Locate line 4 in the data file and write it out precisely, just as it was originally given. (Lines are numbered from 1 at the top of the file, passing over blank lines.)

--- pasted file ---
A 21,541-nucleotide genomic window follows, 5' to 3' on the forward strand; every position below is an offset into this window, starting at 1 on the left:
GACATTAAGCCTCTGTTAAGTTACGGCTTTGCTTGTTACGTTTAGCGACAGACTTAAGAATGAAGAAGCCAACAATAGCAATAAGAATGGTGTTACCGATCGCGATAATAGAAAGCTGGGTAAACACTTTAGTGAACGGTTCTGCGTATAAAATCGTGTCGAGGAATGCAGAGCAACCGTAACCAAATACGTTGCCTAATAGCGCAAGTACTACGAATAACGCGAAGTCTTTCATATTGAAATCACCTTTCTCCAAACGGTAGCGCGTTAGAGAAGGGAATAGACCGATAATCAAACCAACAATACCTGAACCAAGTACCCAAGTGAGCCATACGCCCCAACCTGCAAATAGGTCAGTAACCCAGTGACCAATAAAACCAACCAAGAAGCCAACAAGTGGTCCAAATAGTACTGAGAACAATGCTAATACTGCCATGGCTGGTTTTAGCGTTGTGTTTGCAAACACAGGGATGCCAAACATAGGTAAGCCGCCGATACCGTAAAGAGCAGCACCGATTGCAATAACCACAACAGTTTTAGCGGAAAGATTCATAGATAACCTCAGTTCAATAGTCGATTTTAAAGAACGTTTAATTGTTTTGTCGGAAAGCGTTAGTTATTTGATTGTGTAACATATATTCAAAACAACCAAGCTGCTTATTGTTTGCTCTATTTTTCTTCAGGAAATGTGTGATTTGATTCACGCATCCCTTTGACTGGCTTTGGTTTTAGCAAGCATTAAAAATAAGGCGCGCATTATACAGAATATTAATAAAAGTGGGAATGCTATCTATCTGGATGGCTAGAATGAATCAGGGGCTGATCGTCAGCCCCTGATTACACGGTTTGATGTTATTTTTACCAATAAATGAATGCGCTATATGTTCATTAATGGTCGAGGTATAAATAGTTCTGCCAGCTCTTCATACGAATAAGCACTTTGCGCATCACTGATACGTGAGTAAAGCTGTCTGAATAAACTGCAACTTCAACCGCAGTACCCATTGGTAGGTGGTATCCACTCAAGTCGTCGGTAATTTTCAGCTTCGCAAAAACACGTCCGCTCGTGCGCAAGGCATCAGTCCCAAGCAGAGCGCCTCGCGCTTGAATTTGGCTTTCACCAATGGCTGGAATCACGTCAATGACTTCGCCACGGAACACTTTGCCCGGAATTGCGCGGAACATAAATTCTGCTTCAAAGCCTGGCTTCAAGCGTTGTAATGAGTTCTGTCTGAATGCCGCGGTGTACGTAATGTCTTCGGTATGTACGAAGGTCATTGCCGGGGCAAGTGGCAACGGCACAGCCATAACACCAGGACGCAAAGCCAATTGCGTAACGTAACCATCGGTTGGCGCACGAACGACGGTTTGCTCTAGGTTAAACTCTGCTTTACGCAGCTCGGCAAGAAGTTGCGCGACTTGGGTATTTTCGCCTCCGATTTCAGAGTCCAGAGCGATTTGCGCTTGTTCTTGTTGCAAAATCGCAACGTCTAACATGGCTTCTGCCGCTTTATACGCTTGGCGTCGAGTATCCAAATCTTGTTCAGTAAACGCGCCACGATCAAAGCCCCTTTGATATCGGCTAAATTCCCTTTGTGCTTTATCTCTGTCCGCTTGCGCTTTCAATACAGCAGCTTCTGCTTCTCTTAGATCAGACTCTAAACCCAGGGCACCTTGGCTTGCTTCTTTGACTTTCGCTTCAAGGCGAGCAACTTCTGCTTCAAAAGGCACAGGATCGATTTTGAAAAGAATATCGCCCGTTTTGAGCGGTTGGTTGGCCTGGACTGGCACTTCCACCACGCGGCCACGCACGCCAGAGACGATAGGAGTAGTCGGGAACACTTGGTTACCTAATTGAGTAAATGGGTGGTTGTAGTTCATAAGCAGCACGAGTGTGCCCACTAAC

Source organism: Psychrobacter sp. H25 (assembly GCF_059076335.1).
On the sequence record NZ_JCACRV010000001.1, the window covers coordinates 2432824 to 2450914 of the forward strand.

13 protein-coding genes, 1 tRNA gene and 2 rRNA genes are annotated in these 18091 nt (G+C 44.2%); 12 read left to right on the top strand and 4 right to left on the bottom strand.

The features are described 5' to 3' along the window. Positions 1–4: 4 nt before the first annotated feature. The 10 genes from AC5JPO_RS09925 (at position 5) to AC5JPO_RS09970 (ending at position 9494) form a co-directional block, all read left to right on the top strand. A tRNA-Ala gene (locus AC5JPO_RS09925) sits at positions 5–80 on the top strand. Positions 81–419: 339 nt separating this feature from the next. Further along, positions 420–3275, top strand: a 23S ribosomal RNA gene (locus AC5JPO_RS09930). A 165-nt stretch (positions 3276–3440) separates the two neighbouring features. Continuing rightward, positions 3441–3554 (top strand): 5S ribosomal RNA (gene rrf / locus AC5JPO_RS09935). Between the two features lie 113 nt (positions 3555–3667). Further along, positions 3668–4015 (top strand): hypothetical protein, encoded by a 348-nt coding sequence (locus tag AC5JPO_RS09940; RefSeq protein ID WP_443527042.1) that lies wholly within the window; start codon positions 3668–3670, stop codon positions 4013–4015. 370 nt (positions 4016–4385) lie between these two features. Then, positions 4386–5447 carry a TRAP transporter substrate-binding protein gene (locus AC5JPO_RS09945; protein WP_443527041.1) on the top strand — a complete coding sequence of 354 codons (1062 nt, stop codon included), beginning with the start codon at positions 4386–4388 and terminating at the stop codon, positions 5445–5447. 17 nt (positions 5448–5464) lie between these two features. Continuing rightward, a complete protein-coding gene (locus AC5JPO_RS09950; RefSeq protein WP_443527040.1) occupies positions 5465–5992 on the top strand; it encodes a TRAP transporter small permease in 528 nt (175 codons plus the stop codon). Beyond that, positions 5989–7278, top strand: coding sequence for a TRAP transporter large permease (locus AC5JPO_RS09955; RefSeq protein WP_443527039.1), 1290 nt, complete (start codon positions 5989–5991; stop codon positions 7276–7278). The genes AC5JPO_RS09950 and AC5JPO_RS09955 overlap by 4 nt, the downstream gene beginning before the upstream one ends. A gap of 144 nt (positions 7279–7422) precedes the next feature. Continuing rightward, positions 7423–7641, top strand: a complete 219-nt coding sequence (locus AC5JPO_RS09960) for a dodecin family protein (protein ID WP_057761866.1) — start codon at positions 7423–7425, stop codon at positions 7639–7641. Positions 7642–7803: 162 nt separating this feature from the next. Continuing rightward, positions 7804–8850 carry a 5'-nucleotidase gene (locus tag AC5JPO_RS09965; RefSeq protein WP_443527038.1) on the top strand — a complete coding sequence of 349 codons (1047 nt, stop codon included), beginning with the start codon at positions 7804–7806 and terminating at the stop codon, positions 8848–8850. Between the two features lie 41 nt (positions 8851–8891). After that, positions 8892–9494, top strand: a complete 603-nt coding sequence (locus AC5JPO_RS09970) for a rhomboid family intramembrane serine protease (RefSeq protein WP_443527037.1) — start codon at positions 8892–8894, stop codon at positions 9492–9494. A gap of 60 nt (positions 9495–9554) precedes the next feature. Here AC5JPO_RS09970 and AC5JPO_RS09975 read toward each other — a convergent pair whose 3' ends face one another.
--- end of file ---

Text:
On the sequence record NZ_JCACRV010000001.1, the window covers coordinates 2432824 to 2450914 of the forward strand.